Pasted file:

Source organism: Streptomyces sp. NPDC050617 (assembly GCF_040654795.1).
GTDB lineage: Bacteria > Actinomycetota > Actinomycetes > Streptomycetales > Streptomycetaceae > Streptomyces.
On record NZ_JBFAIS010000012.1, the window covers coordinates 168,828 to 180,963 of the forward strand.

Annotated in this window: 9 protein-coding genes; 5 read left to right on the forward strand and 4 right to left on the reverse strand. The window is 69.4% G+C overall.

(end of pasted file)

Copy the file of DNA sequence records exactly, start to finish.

Source organism: Streptomyces sp. NPDC050617 (assembly GCF_040654795.1).
GTDB lineage: Bacteria > Actinomycetota > Actinomycetes > Streptomycetales > Streptomycetaceae > Streptomyces.
On record NZ_JBFAIS010000012.1, the window covers coordinates 168,828 to 180,963 of the forward strand.

Annotated in this window: 9 protein-coding genes; 5 read left to right on the forward strand and 4 right to left on the reverse strand. The window is 69.4% G+C overall.